Google+
Close

Human Exceptionalism

Life and dignity with Wesley J. Smith.

Problems With Oregon Assisted Suicides are Real



Text  



The myth about Oregon legal assisted suicide is that all is A-Okay because the Oregon Statistics don't reveal abuses. Of course, that is because they were designed not to reveal abuses, and indeed, those in charge have admitted in testimony to a House of Lords investigative committee that they have neither the legal authority or budget to investigate potential illegal practices.

That makes this published study ("Physician-Assisted Suicide versus Palliative Care: A Tale of Two Cities") of palliative care so important. It was reported by Dr. David Jeffrey, a palliative care specialist from Scotland who spent September and October of last year in Washing and Oregon as a Winston Churchill Memorial Trust Fellow, investigating end-of-life care in those two states. He wrote a 46 page report, published in April 2007, that is sobering about the actual practice in Oregon that the state's bureaucrats don't want to see and the media do not want to report. He does not seem morally opposed to assisted suicide but concludes it would not be a good idea to legalize it in the UK.

Here are some excerpts from the assisted suicide section in the report:
I had numerous descriptions of cases of PAS. I include one that a doctor claimed went well and another which illustrates just how badly it can go wrong: Case History A young man moved specifically here because Oregon had the law. He had a strong belief in an after life. He decided the day, took the medication and died peacefully. The hospice nurse knew the day but was not involved. She came to the house after his death and supported the family Case History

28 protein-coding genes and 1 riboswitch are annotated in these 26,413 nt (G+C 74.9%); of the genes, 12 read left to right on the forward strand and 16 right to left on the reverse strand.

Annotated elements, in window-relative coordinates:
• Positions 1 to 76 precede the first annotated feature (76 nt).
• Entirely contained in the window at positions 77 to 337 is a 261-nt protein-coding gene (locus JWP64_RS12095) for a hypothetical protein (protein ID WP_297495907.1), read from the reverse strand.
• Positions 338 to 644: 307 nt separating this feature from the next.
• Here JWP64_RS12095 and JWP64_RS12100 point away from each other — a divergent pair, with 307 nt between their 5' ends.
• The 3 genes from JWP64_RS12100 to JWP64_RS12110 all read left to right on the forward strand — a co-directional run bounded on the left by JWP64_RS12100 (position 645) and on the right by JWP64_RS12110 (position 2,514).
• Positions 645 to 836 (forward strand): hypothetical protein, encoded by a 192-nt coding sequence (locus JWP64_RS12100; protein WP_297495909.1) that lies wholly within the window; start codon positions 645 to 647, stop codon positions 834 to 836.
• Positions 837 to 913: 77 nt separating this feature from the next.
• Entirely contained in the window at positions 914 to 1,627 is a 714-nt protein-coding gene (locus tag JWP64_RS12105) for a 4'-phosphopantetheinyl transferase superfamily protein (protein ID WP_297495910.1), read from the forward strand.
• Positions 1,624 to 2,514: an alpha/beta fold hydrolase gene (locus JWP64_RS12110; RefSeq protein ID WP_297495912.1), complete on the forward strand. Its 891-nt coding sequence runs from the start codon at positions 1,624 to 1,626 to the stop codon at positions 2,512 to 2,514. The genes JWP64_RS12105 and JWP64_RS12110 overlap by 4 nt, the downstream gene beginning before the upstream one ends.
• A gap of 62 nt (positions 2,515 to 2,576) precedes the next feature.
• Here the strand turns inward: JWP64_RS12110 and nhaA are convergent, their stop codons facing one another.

A patient with a cancer had a friend who was a doctor. This friend told him that it was going to be a painful way to die and advised him to take advantage of the PAS law. The hospice staff felt he was not ready to die and were concerned that he may have bypassed some of the legal hoops. The family were not happy and everybody involved was uneasy. After taking the lethal prescription the patient didn't die quickly. The family were upset..why hasn't he died? The wife said she had to leave, she could not cope with the situation. The volunteers from a pro PAS organization found two men who knew nothing about nursing care to sit with the patient until he died the next morning. The wife became profoundly depressed and attempted to commit suicide herself.
This really caught my eye. Note that it supports the belief that most doctors won't do killing, and it supports my belief that there are Kevorkian-style death doctors.
In one hospice program, they have had 28 cases of PAS since the legislation was in force. In 23 of the cases same doctor was involved. He is known as a strong advocate for patient choice and does offer all the alternatives. Only a few doctors participate perhaps because a significant proportion of Oregonians do not support PAS. There can be problems in leaving the lethal medication at home. In one case where there was doubt as to whether the patient was competent when he eventually took the medication and it may have been administered by the family. The question of administration was a delicate one, a patient even had a PEG feeding tube inserted solely to allow him to have PAS.
Inserting a feeding tube for use in suicide! That opens many ethical questions and would seem to be on the border of active euthanasia.

Despite PAS sold by advocates and the media through scare mongering as a means for ending pain for which nothing can be done, in Oregon, it isn't about that at all.
I learned that the patients who choose and carry out PAS are not suffering, they are a tiny group who simply seek control as to when their life will end. They are independent and have no interest in receiving palliative or hospice care. The main benefit of the PAS legislation in Oregon appears to be that it offers patients a way out if things get too bad. The need for this safety net is fuelled by the fundamental lack of trust that these patients have in the medical health care system. I found that there are still many physicians in Oregon who object to PAS.
It's a shame the paper doesn't name names, but perhaps it was the only way for Dr. Jeffrey to obtain the information. In any event, his study illustrates that while some certainly support PAS--all is not well with Oregon. It is a matter about which the media should be more curious. But I am not holding my breath.


Text  


Sign up for free NRO e-mails today:

Subscribe to National Review